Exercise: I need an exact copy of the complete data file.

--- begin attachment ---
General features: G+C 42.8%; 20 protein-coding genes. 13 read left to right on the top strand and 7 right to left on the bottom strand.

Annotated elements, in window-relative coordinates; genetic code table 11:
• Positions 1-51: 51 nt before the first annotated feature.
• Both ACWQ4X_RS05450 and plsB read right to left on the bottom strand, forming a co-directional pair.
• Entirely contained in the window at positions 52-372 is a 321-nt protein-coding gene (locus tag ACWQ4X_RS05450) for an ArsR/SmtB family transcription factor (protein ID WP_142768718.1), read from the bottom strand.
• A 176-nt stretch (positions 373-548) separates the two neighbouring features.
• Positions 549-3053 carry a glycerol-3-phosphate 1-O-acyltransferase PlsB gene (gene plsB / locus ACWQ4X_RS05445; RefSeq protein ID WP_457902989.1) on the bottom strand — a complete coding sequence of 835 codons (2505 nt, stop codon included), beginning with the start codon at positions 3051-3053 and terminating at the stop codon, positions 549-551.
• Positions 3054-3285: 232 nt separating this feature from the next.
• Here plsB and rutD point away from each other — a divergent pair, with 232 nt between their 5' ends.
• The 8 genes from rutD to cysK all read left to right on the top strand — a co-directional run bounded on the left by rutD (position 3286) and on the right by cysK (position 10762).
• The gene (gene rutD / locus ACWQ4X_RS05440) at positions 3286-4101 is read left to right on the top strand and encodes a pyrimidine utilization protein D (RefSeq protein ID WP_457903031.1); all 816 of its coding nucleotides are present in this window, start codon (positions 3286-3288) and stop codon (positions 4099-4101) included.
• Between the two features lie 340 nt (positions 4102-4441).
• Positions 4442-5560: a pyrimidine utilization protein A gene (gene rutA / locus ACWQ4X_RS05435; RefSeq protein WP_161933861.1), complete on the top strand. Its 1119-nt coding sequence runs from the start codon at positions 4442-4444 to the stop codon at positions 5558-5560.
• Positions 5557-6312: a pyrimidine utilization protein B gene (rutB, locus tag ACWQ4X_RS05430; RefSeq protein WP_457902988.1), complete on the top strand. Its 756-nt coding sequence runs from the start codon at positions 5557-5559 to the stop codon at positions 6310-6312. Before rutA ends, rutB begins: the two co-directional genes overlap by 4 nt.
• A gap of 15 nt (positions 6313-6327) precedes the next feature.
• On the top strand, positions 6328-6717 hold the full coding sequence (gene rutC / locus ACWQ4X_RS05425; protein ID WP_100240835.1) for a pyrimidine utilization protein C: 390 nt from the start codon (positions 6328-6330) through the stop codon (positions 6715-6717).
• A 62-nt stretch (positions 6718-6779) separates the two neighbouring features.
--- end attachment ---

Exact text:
General features: G+C 42.8%; 20 protein-coding genes. 13 read left to right on the top strand and 7 right to left on the bottom strand.

Annotated elements, in window-relative coordinates; genetic code table 11:
• Positions 1-51: 51 nt before the first annotated feature.
• Both ACWQ4X_RS05450 and plsB read right to left on the bottom strand, forming a co-directional pair.
• Entirely contained in the window at positions 52-372 is a 321-nt protein-coding gene (locus tag ACWQ4X_RS05450) for an ArsR/SmtB family transcription factor (protein ID WP_142768718.1), read from the bottom strand.
• A 176-nt stretch (positions 373-548) separates the two neighbouring features.
• Positions 549-3053 carry a glycerol-3-phosphate 1-O-acyltransferase PlsB gene (gene plsB / locus ACWQ4X_RS05445; RefSeq protein ID WP_457902989.1) on the bottom strand — a complete coding sequence of 835 codons (2505 nt, stop codon included), beginning with the start codon at positions 3051-3053 and terminating at the stop codon, positions 549-551.
• Positions 3054-3285: 232 nt separating this feature from the next.
• Here plsB and rutD point away from each other — a divergent pair, with 232 nt between their 5' ends.
• The 8 genes from rutD to cysK all read left to right on the top strand — a co-directional run bounded on the left by rutD (position 3286) and on the right by cysK (position 10762).
• The gene (gene rutD / locus ACWQ4X_RS05440) at positions 3286-4101 is read left to right on the top strand and encodes a pyrimidine utilization protein D (RefSeq protein ID WP_457903031.1); all 816 of its coding nucleotides are present in this window, start codon (positions 3286-3288) and stop codon (positions 4099-4101) included.
• Between the two features lie 340 nt (positions 4102-4441).
• Positions 4442-5560: a pyrimidine utilization protein A gene (gene rutA / locus ACWQ4X_RS05435; RefSeq protein WP_161933861.1), complete on the top strand. Its 1119-nt coding sequence runs from the start codon at positions 4442-4444 to the stop codon at positions 5558-5560.
• Positions 5557-6312: a pyrimidine utilization protein B gene (rutB, locus tag ACWQ4X_RS05430; RefSeq protein WP_457902988.1), complete on the top strand. Its 756-nt coding sequence runs from the start codon at positions 5557-5559 to the stop codon at positions 6310-6312. Before rutA ends, rutB begins: the two co-directional genes overlap by 4 nt.
• A gap of 15 nt (positions 6313-6327) precedes the next feature.
• On the top strand, positions 6328-6717 hold the full coding sequence (gene rutC / locus ACWQ4X_RS05425; protein ID WP_100240835.1) for a pyrimidine utilization protein C: 390 nt from the start codon (positions 6328-6330) through the stop codon (positions 6715-6717).
• A 62-nt stretch (positions 6718-6779) separates the two neighbouring features.